Edinburgh and the Lothians has continued to attract more visitors – and their money – than any other region of Scotland, new figures have revealed.
Glasgow and the Clyde Valley was the second most-popular tourist destination, VisitScotland’s Tourism in Scotland’s Regions 2012 report showed, with the Highlands and Islands third.
Strathclyde Country Park was the most popular tourist destination in Scotland – attracting almost three times as many people as the National Museum of Scotland or Edinburgh Castle.
A total of 5.5 million people visited the Lanarkshire attraction – which boasts facilities for boating, kayaking and fishing, as well as the theme park M&D’s.
The National Museum of Scotland was visited by 1.89 million people, while 1.2 million took a trip to Edinburgh Castle during their stay. Kelvingrove art gallery in Glasgow attracted just over 1 million visitors in 2012.
Edinburgh and the Lothians ranked highest in terms of visitor spend and hotel occupancy, as well as overall visitor numbers. Hotel occupancy in the Edinburgh area peaked at 90 per cent in August and September.
A large proportion of the £1.4 billion spent by overseas tourists came from Americans, who forked out £274m, followed by German visitors, who spent £143m while in Scotland. Nearly £600m of the total cash generated by foreign visitors was spent in the Edinburgh area, followed by Glasgow.
Professor John Lennon, director of the Moffat Centre for Travel and Tourism Business Development at Glasgow Caledonian University, said that the recession had deterred visitors from exploring further afield in Scotland.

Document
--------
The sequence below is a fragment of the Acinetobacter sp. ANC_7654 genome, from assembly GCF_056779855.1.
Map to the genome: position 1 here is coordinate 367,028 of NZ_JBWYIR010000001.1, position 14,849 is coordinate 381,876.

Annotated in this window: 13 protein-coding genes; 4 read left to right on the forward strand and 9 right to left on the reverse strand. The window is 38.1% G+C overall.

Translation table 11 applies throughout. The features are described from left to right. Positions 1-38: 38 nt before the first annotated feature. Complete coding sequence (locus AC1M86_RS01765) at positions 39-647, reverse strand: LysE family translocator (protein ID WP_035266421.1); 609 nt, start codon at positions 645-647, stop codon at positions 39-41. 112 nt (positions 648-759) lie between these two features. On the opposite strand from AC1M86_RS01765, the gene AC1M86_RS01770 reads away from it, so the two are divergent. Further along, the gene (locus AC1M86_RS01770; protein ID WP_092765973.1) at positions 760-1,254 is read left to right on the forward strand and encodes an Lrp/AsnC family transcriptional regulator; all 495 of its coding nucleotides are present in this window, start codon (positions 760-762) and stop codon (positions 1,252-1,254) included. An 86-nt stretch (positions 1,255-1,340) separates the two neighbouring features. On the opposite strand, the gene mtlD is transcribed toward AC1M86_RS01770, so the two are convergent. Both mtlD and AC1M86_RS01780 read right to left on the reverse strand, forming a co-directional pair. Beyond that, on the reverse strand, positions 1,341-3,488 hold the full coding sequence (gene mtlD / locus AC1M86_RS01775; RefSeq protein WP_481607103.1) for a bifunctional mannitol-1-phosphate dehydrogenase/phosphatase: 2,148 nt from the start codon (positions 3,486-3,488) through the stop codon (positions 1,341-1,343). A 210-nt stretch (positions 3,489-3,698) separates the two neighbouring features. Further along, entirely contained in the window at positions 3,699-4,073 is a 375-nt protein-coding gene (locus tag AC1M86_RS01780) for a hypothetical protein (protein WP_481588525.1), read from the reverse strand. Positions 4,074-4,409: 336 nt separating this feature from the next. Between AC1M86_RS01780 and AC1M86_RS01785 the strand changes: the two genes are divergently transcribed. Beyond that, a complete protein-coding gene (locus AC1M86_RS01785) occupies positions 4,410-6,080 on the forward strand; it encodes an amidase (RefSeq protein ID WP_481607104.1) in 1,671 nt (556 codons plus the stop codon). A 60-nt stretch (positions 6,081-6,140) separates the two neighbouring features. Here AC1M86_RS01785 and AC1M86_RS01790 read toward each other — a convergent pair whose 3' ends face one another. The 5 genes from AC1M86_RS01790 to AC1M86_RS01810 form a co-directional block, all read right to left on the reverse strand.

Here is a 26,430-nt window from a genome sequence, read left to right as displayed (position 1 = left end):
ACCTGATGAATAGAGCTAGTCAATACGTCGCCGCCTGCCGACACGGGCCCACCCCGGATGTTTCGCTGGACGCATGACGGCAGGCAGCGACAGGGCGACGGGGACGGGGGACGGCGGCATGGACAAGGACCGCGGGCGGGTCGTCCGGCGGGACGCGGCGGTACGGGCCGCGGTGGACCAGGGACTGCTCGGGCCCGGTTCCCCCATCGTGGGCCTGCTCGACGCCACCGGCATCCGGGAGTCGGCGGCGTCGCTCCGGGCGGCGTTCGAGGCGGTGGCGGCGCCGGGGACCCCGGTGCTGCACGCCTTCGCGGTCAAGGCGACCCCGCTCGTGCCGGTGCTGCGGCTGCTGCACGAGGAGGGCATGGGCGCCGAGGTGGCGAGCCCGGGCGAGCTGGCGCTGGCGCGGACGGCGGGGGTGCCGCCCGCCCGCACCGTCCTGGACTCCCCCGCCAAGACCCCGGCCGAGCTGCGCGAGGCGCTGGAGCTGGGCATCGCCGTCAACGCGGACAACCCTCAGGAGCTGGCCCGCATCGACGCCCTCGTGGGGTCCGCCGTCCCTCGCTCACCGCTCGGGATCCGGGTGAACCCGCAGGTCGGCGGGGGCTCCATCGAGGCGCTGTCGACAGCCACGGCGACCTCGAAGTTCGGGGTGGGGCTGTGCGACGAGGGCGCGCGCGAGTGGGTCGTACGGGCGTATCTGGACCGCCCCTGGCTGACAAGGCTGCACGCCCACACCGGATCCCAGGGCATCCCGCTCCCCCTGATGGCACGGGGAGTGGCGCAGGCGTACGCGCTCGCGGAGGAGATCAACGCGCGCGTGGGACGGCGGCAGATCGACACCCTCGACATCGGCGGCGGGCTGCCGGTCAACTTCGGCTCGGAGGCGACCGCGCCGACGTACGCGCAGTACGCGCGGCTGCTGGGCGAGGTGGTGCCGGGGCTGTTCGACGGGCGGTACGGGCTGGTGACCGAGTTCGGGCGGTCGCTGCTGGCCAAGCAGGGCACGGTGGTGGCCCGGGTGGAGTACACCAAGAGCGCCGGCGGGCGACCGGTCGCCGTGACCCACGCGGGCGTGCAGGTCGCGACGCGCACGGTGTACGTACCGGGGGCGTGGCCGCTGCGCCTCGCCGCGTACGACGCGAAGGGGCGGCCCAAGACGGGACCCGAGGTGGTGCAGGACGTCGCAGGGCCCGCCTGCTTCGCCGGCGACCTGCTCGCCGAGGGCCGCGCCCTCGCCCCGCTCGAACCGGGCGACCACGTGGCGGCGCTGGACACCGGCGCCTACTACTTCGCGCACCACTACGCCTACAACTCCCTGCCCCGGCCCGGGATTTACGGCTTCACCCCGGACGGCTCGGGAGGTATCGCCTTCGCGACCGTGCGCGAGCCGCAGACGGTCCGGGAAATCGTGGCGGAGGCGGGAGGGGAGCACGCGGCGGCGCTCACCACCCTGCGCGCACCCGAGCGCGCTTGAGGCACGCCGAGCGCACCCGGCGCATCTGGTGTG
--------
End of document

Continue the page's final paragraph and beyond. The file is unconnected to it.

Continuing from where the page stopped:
“One thing people are taking into consideration is the relative cost of travelling further afield – up to the Highlands and so on,” he said.
“The task now is ensuring that the impact of tourism is more widely spread across the country. It’s about getting people to understand that you can go an hour north of Glasgow and enjoy some stunning scenery.”
He added: “With Strathclyde Country Park is it is likely that a large proportion of the
numbers have come from local people making regular visits – to walk their dogs and so on.
“While that is not to say that it is a good place to visit, Edinburgh Castle remains Scotland’s most popular paid-for visitor attraction, while the vast range of free museums in the capital also make for excellent tourist destinations.”
More visitors to Scotland came from the US than anywhere else in the world – with two thirds of the 324,000 American tourists flocking to Edinburgh and the Lothians. A further 92,000 visited Glasgow – while just 3,000 headed to the Borders and 5,000 to Dumfries and Galloway.
The average length of stay for a domestic tourist was 3.4 nights, while those from overseas tended to remain in the country longer, with an average stay of almost eight nights.
Mike Cantlay, chairman of VisitScotland, said: “The Tourism in Scotland’s Regions 2012 report is incredibly useful as it allows us to gain an insight into our visitors, their activities and how they are likely to spend their money.”
“This in turn gives us the
ability to engineer our award–winning marketing activity to suit their needs; something which is of vital importance as we prepare to welcome the world in 2014.”